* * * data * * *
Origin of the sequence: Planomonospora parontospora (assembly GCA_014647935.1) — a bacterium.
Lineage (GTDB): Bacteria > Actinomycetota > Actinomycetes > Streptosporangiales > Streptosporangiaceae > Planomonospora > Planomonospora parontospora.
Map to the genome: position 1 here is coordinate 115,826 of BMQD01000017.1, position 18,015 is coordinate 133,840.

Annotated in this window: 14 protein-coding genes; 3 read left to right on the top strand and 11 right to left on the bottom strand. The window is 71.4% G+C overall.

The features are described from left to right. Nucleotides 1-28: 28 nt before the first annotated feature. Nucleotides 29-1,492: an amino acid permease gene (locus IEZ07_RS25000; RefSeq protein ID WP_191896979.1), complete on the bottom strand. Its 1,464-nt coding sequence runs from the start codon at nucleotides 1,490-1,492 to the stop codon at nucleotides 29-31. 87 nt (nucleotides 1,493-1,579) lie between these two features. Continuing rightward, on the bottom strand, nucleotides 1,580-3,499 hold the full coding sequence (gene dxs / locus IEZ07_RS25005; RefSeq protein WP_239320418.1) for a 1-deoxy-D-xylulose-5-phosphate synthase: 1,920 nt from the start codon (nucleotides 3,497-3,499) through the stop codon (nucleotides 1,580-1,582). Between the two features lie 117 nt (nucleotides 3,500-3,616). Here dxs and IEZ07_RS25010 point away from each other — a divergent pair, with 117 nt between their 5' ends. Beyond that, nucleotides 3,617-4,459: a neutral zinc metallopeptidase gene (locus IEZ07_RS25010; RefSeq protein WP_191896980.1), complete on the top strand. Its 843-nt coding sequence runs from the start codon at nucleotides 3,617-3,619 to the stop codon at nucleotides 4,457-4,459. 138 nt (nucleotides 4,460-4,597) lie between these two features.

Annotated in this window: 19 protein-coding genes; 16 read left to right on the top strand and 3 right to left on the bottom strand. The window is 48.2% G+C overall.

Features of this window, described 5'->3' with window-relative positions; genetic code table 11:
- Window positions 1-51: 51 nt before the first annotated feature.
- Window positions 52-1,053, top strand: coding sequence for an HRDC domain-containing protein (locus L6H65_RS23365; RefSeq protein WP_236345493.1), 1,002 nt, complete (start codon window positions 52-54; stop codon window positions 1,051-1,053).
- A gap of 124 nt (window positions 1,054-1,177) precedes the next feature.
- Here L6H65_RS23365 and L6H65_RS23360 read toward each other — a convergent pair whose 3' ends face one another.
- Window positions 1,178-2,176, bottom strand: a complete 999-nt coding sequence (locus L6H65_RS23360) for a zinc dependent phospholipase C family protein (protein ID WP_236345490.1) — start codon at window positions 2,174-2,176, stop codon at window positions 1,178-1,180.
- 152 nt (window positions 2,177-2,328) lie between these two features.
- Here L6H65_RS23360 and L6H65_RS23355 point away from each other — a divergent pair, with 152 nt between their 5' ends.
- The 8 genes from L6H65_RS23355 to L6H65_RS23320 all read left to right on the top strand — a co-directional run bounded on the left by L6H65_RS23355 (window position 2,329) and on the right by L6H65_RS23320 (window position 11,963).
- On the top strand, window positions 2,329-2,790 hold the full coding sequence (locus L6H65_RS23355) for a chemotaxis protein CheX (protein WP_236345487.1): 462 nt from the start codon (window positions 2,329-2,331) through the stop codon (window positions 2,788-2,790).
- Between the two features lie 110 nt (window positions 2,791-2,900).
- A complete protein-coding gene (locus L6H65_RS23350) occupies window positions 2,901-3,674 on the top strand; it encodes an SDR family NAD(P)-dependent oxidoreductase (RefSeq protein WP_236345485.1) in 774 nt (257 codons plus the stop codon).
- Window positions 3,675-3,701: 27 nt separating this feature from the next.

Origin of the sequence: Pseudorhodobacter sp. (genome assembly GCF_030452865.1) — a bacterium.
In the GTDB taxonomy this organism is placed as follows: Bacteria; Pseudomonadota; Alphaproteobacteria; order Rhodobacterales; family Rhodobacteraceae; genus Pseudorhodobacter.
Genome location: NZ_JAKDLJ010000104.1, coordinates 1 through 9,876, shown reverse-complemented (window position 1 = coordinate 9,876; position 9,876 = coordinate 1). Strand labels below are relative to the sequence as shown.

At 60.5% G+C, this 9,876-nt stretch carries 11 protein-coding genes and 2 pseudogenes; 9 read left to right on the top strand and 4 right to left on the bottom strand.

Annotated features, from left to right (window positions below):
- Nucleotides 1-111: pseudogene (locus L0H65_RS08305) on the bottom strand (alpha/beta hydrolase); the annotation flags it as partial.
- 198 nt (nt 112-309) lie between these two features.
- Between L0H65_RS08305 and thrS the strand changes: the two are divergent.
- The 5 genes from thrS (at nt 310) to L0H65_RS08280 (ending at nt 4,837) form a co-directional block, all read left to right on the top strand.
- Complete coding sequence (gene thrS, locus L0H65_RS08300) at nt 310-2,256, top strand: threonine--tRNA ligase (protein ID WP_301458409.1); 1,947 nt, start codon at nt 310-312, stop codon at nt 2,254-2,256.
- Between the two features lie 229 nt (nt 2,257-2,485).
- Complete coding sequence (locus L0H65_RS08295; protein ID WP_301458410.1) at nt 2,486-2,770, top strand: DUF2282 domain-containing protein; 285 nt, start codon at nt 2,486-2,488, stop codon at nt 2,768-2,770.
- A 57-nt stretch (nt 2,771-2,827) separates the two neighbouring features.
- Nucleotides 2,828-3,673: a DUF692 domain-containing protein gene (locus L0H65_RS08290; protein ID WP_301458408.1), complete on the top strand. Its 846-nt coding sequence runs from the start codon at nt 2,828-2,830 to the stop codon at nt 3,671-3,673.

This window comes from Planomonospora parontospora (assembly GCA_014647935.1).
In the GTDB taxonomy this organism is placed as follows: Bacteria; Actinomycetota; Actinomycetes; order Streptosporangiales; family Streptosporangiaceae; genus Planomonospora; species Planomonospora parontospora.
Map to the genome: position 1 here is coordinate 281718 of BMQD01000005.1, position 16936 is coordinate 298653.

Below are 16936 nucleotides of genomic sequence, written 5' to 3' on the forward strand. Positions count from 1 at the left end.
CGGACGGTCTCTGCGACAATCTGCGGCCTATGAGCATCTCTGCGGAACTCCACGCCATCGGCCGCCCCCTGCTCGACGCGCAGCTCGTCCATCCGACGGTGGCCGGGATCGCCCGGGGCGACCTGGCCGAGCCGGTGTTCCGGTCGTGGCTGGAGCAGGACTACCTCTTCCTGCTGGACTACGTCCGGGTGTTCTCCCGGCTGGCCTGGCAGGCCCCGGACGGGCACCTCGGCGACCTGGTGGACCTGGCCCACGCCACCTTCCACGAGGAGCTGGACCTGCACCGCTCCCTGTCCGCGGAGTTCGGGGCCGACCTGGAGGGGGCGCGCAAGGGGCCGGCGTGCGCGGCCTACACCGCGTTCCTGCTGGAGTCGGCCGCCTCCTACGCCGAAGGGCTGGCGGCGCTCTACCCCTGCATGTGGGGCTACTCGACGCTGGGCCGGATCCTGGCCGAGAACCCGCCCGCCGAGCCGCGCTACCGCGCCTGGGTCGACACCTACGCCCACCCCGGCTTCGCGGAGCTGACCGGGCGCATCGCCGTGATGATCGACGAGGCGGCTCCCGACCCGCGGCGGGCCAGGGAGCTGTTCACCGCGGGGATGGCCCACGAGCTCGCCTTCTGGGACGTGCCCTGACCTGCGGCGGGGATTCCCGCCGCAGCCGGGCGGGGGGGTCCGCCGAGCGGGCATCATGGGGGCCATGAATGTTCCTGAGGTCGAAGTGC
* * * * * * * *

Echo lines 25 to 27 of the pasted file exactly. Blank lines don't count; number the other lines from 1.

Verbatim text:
- Nucleotides 1-111: pseudogene (locus L0H65_RS08305) on the bottom strand (alpha/beta hydrolase); the annotation flags it as partial.
- 198 nt (nt 112-309) lie between these two features.
- Between L0H65_RS08305 and thrS the strand changes: the two are divergent.